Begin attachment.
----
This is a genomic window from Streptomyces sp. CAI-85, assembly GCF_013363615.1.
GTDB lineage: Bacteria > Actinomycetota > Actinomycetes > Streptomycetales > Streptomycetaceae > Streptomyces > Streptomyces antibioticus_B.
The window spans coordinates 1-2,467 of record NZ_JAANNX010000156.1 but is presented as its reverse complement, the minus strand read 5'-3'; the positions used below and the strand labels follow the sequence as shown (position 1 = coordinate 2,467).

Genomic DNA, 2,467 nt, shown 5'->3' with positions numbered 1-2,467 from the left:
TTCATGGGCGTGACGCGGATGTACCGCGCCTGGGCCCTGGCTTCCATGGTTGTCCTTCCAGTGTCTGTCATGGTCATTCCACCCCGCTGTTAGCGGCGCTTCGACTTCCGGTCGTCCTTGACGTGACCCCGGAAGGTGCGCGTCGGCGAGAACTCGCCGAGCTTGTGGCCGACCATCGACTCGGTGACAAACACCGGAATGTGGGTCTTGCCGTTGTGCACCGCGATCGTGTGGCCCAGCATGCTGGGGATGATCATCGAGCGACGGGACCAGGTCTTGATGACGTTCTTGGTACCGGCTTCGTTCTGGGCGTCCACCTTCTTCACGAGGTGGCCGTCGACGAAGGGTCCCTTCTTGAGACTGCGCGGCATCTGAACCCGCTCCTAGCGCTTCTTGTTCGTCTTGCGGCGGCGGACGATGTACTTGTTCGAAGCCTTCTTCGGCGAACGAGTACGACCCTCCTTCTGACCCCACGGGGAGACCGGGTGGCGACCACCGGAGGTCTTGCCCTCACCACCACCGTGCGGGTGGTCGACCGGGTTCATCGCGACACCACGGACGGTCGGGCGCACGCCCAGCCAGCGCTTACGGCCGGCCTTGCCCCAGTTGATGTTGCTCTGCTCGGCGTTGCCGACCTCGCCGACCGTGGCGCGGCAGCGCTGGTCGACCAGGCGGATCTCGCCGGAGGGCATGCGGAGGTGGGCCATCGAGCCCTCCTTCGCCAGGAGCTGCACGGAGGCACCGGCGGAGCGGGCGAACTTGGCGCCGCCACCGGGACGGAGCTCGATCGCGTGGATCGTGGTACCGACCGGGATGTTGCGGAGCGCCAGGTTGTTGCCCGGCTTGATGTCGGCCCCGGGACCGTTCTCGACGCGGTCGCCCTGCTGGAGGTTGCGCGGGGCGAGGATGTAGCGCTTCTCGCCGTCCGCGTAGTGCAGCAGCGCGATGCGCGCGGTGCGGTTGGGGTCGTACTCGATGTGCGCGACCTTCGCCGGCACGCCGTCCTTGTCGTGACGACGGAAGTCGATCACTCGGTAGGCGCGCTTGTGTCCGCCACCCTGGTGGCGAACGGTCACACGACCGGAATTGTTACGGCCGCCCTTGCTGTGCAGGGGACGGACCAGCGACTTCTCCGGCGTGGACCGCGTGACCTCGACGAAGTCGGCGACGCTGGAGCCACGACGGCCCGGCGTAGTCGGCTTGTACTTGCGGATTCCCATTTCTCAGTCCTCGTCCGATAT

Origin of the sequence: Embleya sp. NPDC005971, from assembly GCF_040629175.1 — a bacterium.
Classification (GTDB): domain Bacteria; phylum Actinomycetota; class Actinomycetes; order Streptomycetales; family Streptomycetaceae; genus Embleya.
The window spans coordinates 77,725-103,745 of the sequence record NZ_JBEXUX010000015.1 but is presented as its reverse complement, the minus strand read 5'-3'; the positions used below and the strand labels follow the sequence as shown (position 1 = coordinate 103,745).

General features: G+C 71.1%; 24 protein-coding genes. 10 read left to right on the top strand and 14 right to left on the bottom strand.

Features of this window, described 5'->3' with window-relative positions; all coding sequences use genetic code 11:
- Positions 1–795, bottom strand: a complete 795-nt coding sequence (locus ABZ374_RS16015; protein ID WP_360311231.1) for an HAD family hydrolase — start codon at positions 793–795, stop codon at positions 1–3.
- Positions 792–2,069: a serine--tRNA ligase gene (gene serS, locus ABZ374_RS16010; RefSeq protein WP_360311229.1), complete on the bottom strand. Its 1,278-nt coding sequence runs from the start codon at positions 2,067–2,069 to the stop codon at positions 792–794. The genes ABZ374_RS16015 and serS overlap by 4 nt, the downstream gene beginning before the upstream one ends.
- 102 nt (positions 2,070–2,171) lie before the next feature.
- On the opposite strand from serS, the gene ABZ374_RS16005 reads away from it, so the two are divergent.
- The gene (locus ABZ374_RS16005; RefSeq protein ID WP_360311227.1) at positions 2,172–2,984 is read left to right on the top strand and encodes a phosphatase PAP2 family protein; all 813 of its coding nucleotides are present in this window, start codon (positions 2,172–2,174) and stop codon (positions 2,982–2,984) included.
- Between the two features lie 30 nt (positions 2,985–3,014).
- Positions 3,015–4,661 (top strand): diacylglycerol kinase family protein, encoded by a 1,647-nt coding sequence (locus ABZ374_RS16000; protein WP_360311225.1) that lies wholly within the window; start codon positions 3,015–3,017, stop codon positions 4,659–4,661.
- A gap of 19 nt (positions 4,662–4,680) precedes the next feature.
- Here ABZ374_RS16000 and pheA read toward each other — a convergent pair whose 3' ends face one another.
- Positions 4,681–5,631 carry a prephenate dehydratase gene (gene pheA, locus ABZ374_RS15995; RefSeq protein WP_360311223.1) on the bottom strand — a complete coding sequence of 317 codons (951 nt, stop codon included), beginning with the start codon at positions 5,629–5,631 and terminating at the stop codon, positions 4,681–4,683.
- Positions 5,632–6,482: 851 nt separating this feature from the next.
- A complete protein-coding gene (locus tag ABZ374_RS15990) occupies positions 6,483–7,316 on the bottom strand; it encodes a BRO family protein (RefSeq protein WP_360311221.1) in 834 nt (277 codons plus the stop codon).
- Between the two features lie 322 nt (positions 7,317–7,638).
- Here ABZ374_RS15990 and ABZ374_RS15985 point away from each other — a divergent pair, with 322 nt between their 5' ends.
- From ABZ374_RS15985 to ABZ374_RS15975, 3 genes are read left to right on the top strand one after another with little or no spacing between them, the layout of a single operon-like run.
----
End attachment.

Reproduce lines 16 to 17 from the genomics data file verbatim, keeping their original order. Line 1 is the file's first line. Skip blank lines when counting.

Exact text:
- Between the two features lie 30 nt (positions 2,985–3,014).
- Positions 3,015–4,661 (top strand): diacylglycerol kinase family protein, encoded by a 1,647-nt coding sequence (locus ABZ374_RS16000; protein WP_360311225.1) that lies wholly within the window; start codon positions 3,015–3,017, stop codon positions 4,659–4,661.